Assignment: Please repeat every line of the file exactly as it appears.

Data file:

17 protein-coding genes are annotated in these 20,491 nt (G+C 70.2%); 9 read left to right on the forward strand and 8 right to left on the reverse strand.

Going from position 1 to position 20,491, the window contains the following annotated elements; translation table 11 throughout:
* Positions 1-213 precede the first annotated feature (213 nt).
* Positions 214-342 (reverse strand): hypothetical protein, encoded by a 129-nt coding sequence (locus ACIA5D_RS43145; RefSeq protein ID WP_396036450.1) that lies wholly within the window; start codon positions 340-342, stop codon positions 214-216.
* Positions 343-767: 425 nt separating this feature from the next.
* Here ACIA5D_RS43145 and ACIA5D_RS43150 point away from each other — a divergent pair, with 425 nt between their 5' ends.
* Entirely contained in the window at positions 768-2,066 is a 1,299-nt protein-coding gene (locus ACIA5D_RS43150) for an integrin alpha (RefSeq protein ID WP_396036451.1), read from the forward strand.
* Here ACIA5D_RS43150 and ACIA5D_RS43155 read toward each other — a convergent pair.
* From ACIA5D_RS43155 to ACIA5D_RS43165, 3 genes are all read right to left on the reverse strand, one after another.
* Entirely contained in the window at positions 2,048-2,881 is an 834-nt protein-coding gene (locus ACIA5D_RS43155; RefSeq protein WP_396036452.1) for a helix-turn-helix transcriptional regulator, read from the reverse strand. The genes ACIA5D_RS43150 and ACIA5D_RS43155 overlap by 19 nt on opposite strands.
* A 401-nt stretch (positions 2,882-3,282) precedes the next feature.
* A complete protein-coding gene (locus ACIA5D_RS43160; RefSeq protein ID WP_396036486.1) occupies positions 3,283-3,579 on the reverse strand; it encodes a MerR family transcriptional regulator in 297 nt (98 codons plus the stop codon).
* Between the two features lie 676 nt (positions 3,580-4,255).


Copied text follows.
17 protein-coding genes are annotated in these 20,491 nt (G+C 70.2%); 9 read left to right on the forward strand and 8 right to left on the reverse strand.

Going from position 1 to position 20,491, the window contains the following annotated elements; translation table 11 throughout:
* Positions 1-213 precede the first annotated feature (213 nt).
* Positions 214-342 (reverse strand): hypothetical protein, encoded by a 129-nt coding sequence (locus ACIA5D_RS43145; RefSeq protein ID WP_396036450.1) that lies wholly within the window; start codon positions 340-342, stop codon positions 214-216.
* Positions 343-767: 425 nt separating this feature from the next.
* Here ACIA5D_RS43145 and ACIA5D_RS43150 point away from each other — a divergent pair, with 425 nt between their 5' ends.
* Entirely contained in the window at positions 768-2,066 is a 1,299-nt protein-coding gene (locus ACIA5D_RS43150) for an integrin alpha (RefSeq protein ID WP_396036451.1), read from the forward strand.
* Here ACIA5D_RS43150 and ACIA5D_RS43155 read toward each other — a convergent pair.
* From ACIA5D_RS43155 to ACIA5D_RS43165, 3 genes are all read right to left on the reverse strand, one after another.
* Entirely contained in the window at positions 2,048-2,881 is an 834-nt protein-coding gene (locus ACIA5D_RS43155; RefSeq protein WP_396036452.1) for a helix-turn-helix transcriptional regulator, read from the reverse strand. The genes ACIA5D_RS43150 and ACIA5D_RS43155 overlap by 19 nt on opposite strands.
* A 401-nt stretch (positions 2,882-3,282) precedes the next feature.
* A complete protein-coding gene (locus ACIA5D_RS43160; RefSeq protein ID WP_396036486.1) occupies positions 3,283-3,579 on the reverse strand; it encodes a MerR family transcriptional regulator in 297 nt (98 codons plus the stop codon).
* Between the two features lie 676 nt (positions 3,580-4,255).